Your menu will determine how often you use your slicer. Not every foodservice operation needs the most high-powered slicer. A burger restaurant might need a slicer to slice only tomatoes and onions, while a deli might need a slicer for ninety percent of their menu. Consider your menu and consider how often you need your slicer. Try to determine how many hours total per day you will use your slicer. If you need a slicer for an hour or less per day, a smaller, lower-powered economy slicer may be appropriate. For one to four hours per day, and medium duty slicer is a better fit. If your menu demands a slicer for all-day, continuous use, nothing but a heavy duty slicer will do.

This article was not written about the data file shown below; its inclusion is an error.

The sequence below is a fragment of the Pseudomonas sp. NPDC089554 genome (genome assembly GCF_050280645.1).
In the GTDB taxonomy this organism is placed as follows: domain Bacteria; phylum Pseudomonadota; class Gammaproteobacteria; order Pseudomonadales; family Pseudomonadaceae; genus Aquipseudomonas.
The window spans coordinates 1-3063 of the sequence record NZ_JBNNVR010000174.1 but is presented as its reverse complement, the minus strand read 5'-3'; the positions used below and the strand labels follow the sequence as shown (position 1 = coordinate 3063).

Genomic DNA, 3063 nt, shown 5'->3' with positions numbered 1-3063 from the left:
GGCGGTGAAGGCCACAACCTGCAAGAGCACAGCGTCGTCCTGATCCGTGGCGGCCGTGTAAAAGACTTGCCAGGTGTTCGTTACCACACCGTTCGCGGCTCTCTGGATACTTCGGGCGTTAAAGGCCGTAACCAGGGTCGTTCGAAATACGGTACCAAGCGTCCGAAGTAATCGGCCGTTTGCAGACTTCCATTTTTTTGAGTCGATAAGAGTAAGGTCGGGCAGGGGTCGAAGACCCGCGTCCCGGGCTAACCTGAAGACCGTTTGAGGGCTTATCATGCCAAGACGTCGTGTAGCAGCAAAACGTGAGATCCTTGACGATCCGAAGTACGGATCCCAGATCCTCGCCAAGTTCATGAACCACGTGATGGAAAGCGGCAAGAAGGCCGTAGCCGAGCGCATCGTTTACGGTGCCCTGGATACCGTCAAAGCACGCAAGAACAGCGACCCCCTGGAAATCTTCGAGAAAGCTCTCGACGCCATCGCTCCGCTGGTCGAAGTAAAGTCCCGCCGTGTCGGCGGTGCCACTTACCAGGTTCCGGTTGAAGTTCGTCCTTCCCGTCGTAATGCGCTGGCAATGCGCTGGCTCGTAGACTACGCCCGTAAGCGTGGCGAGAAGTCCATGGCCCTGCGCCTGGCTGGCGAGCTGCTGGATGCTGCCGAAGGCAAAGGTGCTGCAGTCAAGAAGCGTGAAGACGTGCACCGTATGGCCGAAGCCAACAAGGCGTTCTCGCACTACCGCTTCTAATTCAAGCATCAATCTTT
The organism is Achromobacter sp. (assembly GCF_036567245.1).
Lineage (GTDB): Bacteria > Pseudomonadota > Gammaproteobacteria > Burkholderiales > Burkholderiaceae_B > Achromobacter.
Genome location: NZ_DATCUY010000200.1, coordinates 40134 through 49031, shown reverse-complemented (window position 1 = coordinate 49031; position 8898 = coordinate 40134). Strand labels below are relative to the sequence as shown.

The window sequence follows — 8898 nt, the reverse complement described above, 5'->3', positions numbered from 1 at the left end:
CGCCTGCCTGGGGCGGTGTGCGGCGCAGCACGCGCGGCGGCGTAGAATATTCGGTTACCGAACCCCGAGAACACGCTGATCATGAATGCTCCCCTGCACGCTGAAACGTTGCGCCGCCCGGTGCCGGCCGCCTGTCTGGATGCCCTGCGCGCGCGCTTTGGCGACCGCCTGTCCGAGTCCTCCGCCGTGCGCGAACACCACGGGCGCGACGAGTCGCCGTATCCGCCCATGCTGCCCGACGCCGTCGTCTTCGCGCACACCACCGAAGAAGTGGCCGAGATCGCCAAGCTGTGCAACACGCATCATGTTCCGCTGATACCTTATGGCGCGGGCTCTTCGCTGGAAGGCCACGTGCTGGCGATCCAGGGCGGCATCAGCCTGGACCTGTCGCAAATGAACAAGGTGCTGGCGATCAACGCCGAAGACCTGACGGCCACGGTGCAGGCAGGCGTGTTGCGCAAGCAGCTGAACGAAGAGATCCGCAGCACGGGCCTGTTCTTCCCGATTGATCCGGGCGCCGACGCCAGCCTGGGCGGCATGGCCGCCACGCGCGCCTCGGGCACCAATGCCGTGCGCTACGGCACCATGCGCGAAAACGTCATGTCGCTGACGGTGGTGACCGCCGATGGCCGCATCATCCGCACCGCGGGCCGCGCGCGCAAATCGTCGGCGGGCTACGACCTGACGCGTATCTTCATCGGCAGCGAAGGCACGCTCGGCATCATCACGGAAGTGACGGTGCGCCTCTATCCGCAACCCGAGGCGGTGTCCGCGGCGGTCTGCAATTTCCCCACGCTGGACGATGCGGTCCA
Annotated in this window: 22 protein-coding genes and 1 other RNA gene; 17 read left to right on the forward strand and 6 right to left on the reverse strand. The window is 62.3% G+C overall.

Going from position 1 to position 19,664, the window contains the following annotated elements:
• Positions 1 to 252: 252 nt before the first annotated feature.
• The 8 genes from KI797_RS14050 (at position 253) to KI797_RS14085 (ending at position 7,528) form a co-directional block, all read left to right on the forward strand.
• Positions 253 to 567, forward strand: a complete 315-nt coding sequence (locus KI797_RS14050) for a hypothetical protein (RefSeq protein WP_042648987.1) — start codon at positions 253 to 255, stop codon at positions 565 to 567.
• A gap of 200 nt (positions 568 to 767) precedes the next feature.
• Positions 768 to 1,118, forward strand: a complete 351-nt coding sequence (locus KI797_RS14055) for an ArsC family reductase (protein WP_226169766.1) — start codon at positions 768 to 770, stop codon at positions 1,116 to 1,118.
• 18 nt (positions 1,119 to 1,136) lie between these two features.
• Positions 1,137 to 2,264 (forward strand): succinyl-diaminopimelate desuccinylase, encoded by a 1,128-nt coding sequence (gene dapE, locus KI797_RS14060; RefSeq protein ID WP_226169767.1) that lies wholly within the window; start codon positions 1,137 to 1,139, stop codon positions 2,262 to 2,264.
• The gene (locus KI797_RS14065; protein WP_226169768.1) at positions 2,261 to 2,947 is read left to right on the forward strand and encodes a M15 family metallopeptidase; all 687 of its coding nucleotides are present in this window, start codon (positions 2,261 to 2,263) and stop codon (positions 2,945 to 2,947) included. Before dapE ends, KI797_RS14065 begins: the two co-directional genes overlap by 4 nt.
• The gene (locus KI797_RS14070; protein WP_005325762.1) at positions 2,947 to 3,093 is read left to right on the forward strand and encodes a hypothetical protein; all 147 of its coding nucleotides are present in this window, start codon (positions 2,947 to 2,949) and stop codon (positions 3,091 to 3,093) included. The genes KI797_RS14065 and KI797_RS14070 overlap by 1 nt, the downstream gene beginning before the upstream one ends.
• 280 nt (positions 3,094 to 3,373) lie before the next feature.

Globe Food Equipment is a manufacturer of quality commercial slicers. They publish a useful slicer selection guide which helps the buyer choose a slicer based on their specific needs. Click here to view the guide.
Now that we know what to look for, let’s take a look at some examples of some specific slicers and their applications.
First let’s take a look at an economy slicer, the Globe C12. Globe’s C Series slicers are light duty slicers for smaller foodservice operations. They are an excellent choice for menus that call for a low volume of slicing. They are compact in size, making them a great fit for kitchens with limited space. C Series slicers are ideal for kitchens slicing meat and produce only. Globe’s C12 slicer features a 12” belt-driven knife with a 1/3 HP motor. It is rated for 1 hour of slicing per day. The C12 carries a one-year parts and labor warranty.